Gentle caudal traction on the first uterine horn will expose the uterine body and the second uterine horn. Expose the second ovary, and tie off and transect the second ovarian pedicle in a manner identical to that of the first.

Incise the broad ligaments to the uterine vessel on both sides to allow exposure of the uterine body. It is not necessary to remove the entire uterine body to the level of the cervix. One ligature placed with a Miller's knot without clamping the uterus is sufficient for hemostasis in pediatric patients. The suture type and size depends on the surgeon's preference; we prefer using 3-0 monofilament synthetic absorbable suture.

Create the Miller's knot by passing a length of suture material around the uterine body twice, creating a loop. Then pass the needle holders through the loop and create a standard square knot throw. Secure the knot, and tighten both loops evenly by elevating the loops as they are tightened, ensuring that the tissue is thoroughly compressed. Finish the Miller's knot with a series of square knots to prevent loosening. Then transect the uterine body distal to the ligature.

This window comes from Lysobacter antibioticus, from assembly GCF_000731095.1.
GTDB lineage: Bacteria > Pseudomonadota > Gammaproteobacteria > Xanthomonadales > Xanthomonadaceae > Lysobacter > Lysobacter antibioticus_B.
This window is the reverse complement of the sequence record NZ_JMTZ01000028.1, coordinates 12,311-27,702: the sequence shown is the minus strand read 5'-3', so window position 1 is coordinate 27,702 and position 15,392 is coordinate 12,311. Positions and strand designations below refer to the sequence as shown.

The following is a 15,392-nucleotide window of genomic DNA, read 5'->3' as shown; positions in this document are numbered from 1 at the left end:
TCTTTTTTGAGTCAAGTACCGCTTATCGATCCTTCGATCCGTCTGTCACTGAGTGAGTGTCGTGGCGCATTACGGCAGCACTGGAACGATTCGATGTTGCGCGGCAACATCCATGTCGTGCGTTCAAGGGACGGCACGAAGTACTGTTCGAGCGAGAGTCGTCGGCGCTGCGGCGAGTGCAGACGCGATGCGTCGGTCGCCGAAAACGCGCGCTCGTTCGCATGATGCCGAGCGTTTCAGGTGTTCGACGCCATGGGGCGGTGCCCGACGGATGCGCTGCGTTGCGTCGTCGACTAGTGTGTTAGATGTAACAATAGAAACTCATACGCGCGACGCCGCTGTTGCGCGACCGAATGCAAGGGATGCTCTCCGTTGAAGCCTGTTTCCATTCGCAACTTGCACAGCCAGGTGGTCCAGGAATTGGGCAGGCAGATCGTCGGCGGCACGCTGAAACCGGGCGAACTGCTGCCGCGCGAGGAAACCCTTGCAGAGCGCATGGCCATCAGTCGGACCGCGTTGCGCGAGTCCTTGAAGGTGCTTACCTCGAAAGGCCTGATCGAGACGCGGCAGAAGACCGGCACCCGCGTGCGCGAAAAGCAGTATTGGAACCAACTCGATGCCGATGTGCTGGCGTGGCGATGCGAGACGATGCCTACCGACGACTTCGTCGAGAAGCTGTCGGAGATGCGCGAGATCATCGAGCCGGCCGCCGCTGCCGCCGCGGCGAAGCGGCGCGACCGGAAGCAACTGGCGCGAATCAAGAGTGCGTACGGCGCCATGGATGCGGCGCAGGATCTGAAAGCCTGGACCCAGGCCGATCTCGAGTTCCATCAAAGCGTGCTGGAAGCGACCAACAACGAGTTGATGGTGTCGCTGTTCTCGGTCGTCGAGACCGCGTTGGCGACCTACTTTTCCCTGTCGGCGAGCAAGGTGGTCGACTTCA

Closure consists of a simple continuous pattern in the body wall followed by simple interrupted subcuticular sutures to close the skin.10

OVARIOHYSTERECTOMY IN PEDIATRIC DOGS

Canine pediatric ovariohysterectomy is performed similar to ovariohysterectomy in a pediatric cat with only a few differences. The structures in the pediatric dog are smaller than in the adult dog. The ovaries are more easily exteriorized, and it is more difficult to exteriorize the uterine body. For these reasons, the abdominal incision in the pediatric dog is slightly caudal to that in the adult dog.

To perform this procedure, place the anesthetized patient in dorsal recumbency, perform a surgical clip and scrub, and make an incision just cranial to the midpoint between the umbilicus and cranial brim of the pubis on the ventral abdominal midline. Subcutaneous dissection on the midline exposes the linea alba, which is nicked with a scalpel blade. Extend the linea incision with scissors, exposing the abdominal contents. The urinary bladder may be visible, and if so, elevate it to allow direct visualization of the uterine body or uterine horns. If the bladder is not visible, exteriorize the uterine horn with a spay hook.